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Which fund should be in my RothIRA?
Old 06-26-2008, 03:04 PM   #1
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Which fund should be in my RothIRA?

At the end of last year I opened a Roth IRA and funded it with a 60/40 index fund. After doing some research I've found that our AA is 80/17/3. I want it to be more balanced than that so I purchased a bond fund. Now I'm wondering if I should have the balanced index fund in the Roth or the Bond fund? When I do my contributions for next year should I put the bond fund in my Roth or just add to the balanced index fund? Your reasoning behind your answer would be appreciated. (sorry if my wording isn't right...still learning)
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Old 06-26-2008, 03:06 PM   #2
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Wow. How did the stock portion go up so much in such a crummy market?
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Old 06-26-2008, 03:14 PM   #3
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After looking into the other funds that we hold and actually figuring out what our AA is, it is too high in stocks...sorry, the stock portion of the balanced fund didn't go up ....wishful thinking.
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Old 06-26-2008, 05:36 PM   #4
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The Roth priority in order should be:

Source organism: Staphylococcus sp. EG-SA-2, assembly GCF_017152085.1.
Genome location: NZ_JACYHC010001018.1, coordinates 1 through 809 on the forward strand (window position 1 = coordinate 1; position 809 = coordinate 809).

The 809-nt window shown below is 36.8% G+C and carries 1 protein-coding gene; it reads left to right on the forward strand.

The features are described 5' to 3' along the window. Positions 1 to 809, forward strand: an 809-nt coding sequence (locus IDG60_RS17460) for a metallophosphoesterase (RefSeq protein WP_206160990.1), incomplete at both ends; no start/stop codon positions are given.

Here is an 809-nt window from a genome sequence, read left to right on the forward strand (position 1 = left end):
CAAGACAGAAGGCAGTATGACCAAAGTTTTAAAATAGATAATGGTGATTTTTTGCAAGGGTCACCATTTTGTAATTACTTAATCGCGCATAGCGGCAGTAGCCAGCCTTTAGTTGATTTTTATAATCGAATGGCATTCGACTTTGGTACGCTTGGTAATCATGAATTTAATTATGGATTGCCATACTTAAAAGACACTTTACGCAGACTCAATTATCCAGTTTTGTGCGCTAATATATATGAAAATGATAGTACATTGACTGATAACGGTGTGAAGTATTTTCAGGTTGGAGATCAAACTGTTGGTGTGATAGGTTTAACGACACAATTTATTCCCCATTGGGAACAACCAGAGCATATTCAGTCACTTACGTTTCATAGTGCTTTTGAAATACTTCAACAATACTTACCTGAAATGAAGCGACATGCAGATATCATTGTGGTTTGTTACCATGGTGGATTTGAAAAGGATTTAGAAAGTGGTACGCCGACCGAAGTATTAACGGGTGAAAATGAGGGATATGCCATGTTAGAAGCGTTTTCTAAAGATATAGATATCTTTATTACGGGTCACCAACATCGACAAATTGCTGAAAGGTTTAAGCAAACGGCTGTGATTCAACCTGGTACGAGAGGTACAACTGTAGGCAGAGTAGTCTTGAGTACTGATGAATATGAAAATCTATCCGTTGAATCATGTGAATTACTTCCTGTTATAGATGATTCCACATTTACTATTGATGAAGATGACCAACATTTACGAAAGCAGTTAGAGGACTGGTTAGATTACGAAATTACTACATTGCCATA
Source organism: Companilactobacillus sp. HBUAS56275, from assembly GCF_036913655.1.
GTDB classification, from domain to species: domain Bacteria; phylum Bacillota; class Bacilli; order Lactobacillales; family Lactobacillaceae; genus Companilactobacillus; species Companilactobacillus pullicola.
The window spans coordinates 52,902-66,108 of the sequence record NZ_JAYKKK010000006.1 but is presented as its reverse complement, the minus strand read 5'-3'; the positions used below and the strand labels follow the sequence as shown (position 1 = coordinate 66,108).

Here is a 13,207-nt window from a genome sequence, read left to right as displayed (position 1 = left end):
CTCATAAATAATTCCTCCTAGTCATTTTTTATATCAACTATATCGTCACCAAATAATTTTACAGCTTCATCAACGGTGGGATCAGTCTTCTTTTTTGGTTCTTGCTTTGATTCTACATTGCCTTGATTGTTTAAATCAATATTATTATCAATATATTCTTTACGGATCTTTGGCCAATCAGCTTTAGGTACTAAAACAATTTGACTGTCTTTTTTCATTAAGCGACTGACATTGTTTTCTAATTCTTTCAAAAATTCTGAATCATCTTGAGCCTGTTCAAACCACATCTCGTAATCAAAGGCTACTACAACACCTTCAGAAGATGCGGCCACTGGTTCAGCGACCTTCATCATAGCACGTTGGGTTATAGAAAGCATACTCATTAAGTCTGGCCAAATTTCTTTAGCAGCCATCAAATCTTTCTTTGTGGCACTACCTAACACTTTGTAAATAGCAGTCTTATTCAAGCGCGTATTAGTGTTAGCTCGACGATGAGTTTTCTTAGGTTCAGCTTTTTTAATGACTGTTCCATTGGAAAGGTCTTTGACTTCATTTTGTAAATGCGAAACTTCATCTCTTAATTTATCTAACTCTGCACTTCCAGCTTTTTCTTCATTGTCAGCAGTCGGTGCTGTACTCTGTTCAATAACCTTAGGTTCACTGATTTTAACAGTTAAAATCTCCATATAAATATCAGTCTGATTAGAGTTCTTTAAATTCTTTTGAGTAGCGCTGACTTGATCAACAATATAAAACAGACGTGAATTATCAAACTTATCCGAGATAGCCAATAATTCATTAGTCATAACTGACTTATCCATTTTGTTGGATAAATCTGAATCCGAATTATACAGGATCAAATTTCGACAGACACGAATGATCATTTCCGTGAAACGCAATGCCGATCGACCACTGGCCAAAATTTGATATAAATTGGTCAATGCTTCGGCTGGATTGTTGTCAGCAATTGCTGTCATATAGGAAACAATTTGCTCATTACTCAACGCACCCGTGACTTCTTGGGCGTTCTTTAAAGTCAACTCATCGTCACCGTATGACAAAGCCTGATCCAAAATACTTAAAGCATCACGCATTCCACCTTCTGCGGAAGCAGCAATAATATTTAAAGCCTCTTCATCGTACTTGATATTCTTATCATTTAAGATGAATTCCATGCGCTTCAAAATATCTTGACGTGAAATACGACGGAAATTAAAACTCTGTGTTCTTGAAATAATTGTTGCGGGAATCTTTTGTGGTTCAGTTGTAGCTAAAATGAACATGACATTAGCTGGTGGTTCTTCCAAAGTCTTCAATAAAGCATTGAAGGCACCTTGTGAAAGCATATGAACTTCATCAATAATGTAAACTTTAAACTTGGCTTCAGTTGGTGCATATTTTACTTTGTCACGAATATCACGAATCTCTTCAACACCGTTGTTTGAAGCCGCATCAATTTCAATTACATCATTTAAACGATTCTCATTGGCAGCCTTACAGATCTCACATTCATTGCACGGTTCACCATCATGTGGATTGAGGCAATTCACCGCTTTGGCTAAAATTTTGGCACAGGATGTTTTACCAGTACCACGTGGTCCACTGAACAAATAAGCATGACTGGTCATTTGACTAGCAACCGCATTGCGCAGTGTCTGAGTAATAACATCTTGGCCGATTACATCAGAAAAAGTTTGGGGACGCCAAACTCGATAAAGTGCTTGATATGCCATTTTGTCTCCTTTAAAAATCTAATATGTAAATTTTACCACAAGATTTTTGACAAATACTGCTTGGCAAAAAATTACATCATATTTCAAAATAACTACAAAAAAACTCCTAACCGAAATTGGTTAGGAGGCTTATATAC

1 Stocks
2 Balanced
3 Bonds

You want the Roth to grow more than the other accounts because it is tax free on withdraw.
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Old 06-26-2008, 08:26 PM   #5
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I hold a balanced index fund (Vanguard Target Retirement 2035) in my Roth. I don't have much in regular "taxable" accounts, only Roth IRA and 401(k). If you have taxable, then put stocks there, otherwise I don't think it really matters.

By the way, how do we know that stocks will outperform bonds over the next 10 or 20 years?
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Old 06-27-2008, 04:24 AM   #6
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I hold a balanced index fund (Vanguard Target Retirement 2035) in my Roth. I don't have much in regular "taxable" accounts, only Roth IRA and 401(k). If you have taxable, then put stocks there, otherwise I don't think it really matters.

By the way, how do we know that stocks will outperform bonds over the next 10 or 20 years?
Risk/Reward.

Stocks have more risk, and I expect to be compensated for that risk in the form of a higher return.

If bonds were going to return higher, more people would own more of them.

"otherwise I don't think it matters".

I have have $1 M in assets and it was all in one account, I would prefer it be in a Roth, if not Roth, then taxable, if not taxable, then 401k. Why?

Because the purchasing power of a Roth has 25% to 35% more money than a 401k, because taxes need to be paid on the 401k assets. Taxes do not need to be paid on the Roth assets.